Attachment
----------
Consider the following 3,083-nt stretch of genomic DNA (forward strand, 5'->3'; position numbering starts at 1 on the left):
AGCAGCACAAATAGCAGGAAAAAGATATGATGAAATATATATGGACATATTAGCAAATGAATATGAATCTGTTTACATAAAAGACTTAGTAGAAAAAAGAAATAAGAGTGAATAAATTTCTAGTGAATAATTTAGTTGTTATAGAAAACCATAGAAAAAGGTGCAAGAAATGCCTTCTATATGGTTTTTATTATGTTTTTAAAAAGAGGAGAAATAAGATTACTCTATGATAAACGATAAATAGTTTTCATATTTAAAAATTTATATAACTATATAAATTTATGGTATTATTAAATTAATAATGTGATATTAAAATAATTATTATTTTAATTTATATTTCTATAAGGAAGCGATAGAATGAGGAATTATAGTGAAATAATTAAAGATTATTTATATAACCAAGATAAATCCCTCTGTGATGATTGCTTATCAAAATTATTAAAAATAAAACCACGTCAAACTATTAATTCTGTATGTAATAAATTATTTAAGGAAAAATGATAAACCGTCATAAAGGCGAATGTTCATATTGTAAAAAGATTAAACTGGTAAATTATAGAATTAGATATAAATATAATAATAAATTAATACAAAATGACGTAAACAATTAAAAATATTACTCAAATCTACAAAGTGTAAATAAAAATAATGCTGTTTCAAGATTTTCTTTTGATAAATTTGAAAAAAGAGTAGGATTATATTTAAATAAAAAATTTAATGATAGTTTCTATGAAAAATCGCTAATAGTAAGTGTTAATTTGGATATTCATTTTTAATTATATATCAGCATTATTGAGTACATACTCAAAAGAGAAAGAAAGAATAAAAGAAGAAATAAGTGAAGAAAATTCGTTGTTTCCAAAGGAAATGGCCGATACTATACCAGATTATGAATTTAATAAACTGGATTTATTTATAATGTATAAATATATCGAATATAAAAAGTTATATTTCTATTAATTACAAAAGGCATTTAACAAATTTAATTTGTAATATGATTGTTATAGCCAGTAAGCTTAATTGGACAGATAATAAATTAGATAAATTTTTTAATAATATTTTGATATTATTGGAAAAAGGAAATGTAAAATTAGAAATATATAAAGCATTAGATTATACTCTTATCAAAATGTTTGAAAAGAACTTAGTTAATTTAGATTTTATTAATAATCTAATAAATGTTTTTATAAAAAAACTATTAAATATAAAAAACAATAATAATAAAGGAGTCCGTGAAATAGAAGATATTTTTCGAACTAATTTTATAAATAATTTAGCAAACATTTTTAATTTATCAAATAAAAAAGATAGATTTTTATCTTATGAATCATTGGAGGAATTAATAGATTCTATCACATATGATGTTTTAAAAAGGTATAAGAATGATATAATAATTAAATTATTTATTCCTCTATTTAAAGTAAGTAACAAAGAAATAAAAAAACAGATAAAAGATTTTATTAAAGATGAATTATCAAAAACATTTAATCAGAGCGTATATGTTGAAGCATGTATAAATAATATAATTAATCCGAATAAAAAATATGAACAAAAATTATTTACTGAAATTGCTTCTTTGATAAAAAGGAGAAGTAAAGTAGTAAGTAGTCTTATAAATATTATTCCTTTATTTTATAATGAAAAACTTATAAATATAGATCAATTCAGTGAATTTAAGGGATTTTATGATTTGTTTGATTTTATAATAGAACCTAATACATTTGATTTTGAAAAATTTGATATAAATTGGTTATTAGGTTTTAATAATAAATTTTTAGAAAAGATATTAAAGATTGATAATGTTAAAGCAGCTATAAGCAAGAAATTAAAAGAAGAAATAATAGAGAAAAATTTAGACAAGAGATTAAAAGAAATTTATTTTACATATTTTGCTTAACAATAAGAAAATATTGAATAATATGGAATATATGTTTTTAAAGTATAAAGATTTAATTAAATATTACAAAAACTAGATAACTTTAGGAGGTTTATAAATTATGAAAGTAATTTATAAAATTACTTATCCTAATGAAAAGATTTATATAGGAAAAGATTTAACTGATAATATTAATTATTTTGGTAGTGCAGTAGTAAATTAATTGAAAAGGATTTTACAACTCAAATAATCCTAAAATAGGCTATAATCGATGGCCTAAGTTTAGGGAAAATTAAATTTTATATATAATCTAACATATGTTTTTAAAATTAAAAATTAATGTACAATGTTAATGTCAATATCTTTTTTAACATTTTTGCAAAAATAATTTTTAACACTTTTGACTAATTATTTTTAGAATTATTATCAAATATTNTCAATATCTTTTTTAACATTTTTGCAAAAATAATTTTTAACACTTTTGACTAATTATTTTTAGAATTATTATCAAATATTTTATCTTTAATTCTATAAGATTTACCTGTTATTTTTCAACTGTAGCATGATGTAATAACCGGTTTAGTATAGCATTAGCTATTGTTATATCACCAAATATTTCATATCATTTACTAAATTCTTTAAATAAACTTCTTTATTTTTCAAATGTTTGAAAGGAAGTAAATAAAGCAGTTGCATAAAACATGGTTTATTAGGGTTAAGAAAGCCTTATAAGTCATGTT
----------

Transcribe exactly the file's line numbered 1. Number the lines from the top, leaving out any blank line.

Consider the following 3,083-nt stretch of genomic DNA (forward strand, 5'->3'; position numbering starts at 1 on the left):